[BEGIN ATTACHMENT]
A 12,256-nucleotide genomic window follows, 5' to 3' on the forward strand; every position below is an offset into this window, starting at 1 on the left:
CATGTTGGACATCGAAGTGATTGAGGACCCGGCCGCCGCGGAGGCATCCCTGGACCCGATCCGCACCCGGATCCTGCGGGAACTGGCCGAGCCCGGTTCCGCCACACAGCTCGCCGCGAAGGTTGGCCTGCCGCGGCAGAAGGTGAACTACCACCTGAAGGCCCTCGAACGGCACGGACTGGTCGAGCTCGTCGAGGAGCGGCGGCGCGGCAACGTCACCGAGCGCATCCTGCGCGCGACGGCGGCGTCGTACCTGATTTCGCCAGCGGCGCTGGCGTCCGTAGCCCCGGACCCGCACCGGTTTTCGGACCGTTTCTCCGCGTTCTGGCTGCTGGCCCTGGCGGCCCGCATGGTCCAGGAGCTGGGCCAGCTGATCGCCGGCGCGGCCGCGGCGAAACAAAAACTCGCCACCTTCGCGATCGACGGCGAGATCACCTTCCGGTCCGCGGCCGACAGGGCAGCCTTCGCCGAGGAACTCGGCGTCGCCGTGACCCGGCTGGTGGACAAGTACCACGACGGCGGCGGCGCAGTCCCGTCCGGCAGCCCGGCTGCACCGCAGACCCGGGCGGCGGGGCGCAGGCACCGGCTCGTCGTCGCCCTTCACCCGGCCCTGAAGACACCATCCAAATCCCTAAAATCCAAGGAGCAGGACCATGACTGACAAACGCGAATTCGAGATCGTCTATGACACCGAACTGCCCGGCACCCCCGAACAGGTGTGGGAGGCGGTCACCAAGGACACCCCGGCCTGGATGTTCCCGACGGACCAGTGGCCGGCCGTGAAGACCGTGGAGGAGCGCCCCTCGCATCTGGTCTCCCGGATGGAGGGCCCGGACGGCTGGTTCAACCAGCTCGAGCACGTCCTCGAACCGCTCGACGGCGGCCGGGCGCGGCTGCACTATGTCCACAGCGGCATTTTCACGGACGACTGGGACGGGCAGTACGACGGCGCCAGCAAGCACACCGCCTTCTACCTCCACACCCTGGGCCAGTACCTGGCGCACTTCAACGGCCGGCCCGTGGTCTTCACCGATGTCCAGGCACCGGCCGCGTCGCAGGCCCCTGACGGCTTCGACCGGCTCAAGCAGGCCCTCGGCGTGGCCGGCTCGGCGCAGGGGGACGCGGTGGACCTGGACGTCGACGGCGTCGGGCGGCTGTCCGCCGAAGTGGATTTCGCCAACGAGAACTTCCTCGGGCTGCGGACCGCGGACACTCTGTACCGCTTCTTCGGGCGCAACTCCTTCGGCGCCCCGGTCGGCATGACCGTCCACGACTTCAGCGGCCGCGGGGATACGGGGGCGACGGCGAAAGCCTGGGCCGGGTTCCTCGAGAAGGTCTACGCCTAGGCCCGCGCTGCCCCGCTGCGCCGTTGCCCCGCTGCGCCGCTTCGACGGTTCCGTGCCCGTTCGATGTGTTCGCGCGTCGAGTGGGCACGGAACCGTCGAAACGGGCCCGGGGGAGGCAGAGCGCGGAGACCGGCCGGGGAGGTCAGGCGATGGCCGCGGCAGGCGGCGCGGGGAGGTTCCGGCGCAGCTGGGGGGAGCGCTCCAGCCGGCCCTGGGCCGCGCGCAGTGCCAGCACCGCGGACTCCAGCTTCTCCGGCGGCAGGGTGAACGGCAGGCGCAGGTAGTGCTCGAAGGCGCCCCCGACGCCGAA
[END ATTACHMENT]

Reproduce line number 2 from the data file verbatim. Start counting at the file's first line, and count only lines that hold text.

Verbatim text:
CATGTTGGACATCGAAGTGATTGAGGACCCGGCCGCCGCGGAGGCATCCCTGGACCCGATCCGCACCCGGATCCTGCGGGAACTGGCCGAGCCCGGTTCCGCCACACAGCTCGCCGCGAAGGTTGGCCTGCCGCGGCAGAAGGTGAACTACCACCTGAAGGCCCTCGAACGGCACGGACTGGTCGAGCTCGTCGAGGAGCGGCGGCGCGGCAACGTCACCGAGCGCATCCTGCGCGCGACGGCGGCGTCGTACCTGATTTCGCCAGCGGCGCTGGCGTCCGTAGCCCCGGACCCGCACCGGTTTTCGGACCGTTTCTCCGCGTTCTGGCTGCTGGCCCTGGCGGCCCGCATGGTCCAGGAGCTGGGCCAGCTGATCGCCGGCGCGGCCGCGGCGAAACAAAAACTCGCCACCTTCGCGATCGACGGCGAGATCACCTTCCGGTCCGCGGCCGACAGGGCAGCCTTCGCCGAGGAACTCGGCGTCGCCGTGACCCGGCTGGTGGACAAGTACCACGACGGCGGCGGCGCAGTCCCGTCCGGCAGCCCGGCTGCACCGCAGACCCGGGCGGCGGGGCGCAGGCACCGGCTCGTCGTCGCCCTTCACCCGGCCCTGAAGACACCATCCAAATCCCTAAAATCCAAGGAGCAGGACCATGACTGACAAACGCGAATTCGAGATCGTCTATGACACCGAACTGCCCGGCACCCCCGAACAGGTGTGGGAGGCGGTCACCAAGGACACCCCGGCCTGGATGTTCCCGACGGACCAGTGGCCGGCCGTGAAGACCGTGGAGGAGCGCCCCTCGCATCTGGTCTCCCGGATGGAGGGCCCGGACGGCTGGTTCAACCAGCTCGAGCACGTCCTCGAACCGCTCGACGGCGGCCGGGCGCGGCTGCACTATGTCCACAGCGGCATTTTCACGGACGACTGGGACGGGCAGTACGACGGCGCCAGCAAGCACACCGCCTTCTACCTCCACACCCTGGGCCAGTACCTGGCGCACTTCAACGGCCGGCCCGTGGTCTTCACCGATGTCCAGGCACCGGCCGCGTCGCAGGCCCCTGACGGCTTCGACCGGCTCAAGCAGGCCCTCGGCGTGGCCGGCTCGGCGCAGGGGGACGCGGTGGACCTGGACGTCGACGGCGTCGGGCGGCTGTCCGCCGAAGTGGATTTCGCCAACGAGAACTTCCTCGGGCTGCGGACCGCGGACACTCTGTACCGCTTCTTCGGGCGCAACTCCTTCGGCGCCCCGGTCGGCATGACCGTCCACGACTTCAGCGGCCGCGGGGATACGGGGGCGACGGCGAAAGCCTGGGCCGGGTTCCTCGAGAAGGTCTACGCCTAGGCCCGCGCTGCCCCGCTGCGCCGTTGCCCCGCTGCGCCGCTTCGACGGTTCCGTGCCCGTTCGATGTGTTCGCGCGTCGAGTGGGCACGGAACCGTCGAAACGGGCCCGGGGGAGGCAGAGCGCGGAGACCGGCCGGGGAGGTCAGGCGATGGCCGCGGCAGGCGGCGCGGGGAGGTTCCGGCGCAGCTGGGGGGAGCGCTCCAGCCGGCCCTGGGCCGCGCGCAGTGCCAGCACCGCGGACTCCAGCTTCTCCGGCGGCAGGGTGAACGGCAGGCGCAGGTAGTGCTCGAAGGCGCCCCCGACGCCGAA